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The concept of
id, ego, superego are the key elements of a hypothetical structure of
the mind, visualized by Sigmund Freud. His related theories
formed the foundation for psychoanalysis, which has become the most
widely used method of psychotherapy. Psychoanalysis is the
clinical method for treating psychopathology
through dialogue between a patient and a psychoanalyst. The
founding aim of the treatment was to curb neurotic behaviors through the assisted recall of
suppressed memories. This requires the identification of complex defense
mechanisms, which suppressed unwelcome memories.
While psychoanalysis has become a major field of therapy, it gained little from Freud's ideas. This article seeks to clarify weaknesses in the dense, pedantic and abstruse complexities involved in Freud's visualization of the structure of the mind as well as the complicated processes suggested by him for the revelation of suppressed memories.
The three parts
of Freud's “unconscious” mind, the id, the ego and the superego,
stood for an instinctual drive, a realistic intelligence and a
social/inner moral sense. According to
his theory, "Transference neuroses correspond to a conflict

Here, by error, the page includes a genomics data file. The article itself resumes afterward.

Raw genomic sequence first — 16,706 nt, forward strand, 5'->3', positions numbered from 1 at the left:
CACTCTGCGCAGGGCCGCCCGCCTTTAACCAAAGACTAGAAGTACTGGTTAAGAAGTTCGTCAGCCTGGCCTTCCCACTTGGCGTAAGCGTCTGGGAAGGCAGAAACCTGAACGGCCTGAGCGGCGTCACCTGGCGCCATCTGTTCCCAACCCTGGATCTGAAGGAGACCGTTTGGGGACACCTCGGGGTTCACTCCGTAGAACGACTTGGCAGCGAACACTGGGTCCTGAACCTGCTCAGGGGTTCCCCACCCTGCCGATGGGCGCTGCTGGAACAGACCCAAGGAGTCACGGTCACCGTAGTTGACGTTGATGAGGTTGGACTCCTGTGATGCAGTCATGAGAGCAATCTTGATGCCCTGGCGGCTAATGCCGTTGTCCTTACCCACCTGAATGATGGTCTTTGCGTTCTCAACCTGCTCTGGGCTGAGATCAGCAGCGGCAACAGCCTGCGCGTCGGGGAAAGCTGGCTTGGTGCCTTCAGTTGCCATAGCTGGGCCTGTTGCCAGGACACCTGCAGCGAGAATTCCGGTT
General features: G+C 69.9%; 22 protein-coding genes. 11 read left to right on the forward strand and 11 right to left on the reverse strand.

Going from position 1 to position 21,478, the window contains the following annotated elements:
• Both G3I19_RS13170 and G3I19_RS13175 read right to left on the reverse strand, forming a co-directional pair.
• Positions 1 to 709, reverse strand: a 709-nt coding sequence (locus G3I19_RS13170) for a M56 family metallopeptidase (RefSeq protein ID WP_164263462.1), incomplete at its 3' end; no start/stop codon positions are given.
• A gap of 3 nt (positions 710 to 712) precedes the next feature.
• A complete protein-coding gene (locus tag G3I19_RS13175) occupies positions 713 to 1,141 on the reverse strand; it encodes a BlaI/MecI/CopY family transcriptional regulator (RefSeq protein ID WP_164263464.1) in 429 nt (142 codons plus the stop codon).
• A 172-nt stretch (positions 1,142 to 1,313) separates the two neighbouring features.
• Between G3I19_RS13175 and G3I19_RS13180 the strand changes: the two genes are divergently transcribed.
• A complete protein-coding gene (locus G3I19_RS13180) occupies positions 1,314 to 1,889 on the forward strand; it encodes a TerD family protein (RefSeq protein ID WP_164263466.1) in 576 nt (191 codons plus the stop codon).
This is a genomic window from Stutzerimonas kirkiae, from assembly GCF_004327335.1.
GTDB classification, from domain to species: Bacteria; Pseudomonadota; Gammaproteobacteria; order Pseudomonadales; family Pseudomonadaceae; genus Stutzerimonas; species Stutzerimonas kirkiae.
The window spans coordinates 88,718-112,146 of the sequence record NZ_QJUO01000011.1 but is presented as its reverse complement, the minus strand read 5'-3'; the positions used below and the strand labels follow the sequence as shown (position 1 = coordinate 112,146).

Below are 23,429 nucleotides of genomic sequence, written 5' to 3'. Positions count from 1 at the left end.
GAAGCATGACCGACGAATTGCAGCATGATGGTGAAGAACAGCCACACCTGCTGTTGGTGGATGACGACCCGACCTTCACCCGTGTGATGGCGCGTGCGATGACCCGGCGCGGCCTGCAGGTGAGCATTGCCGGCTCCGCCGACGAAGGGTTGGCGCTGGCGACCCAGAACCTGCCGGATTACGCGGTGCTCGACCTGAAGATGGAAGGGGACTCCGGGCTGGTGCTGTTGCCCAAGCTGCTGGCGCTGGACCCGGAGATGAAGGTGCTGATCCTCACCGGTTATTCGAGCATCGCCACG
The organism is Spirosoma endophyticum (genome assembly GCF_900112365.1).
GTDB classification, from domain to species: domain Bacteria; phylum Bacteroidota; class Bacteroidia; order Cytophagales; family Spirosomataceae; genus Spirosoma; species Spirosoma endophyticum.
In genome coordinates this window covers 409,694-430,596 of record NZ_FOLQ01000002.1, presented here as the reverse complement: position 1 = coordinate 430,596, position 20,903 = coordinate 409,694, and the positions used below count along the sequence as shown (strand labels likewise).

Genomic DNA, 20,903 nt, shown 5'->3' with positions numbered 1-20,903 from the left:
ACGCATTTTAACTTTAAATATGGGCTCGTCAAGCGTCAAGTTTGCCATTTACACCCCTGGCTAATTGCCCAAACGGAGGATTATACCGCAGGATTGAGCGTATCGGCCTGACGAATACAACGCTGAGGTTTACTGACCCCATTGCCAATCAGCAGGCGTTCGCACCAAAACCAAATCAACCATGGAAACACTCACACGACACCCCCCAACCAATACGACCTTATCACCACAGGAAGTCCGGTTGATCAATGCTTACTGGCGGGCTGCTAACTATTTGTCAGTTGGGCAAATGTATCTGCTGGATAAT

between the ego and the id; narcissistic neuroses, to a conflict
between the ego and the superego; and psychoses, to one between the
ego and the external world." For
many modern psychologists, Freud's psychoanalysis relied too much on
ambiguous data, including dreams and free associations and failed to
yield reliable standards for treatment.
Freud's “three parts” also provided an oversimplified map of the “unconscious.” Since, in normal parlance, an “unconscious” mind does not respond to stimuli, this article describes the nerve cell pattern recognition processes, which occur beneath conscious awareness as “subconscious” events. Unlike Freud's narrow focus on repressed memories as the trigger for emotional turmoil, history has proved that psychological problems originate from myriad sources and many fields of treatment have successfully delivered tangible emotional relief to people.
Id, Ego SuperEgo
What Is The Triune Brain?
As against Freud's theory of interactions between a primitive instinct (id), a realistic brain (ego) and a conscience (superego), an emotion controlled triune brain, proposed by Paul D. MacLean, provides a more substantive evolutionary substructure for the mind. The concept separates the evolutionary stages in the development of the control processes in the brain. The first stage controlled raw animal reactivity to direct stimuli, and approximated to the reptilian brain. The second stage mammalian brain added more complex feeling/emotion controls, which triggered instinct/experience based behavioral responses. In the third human stage, the prefrontal regions generated behaviors based on rational evaluations.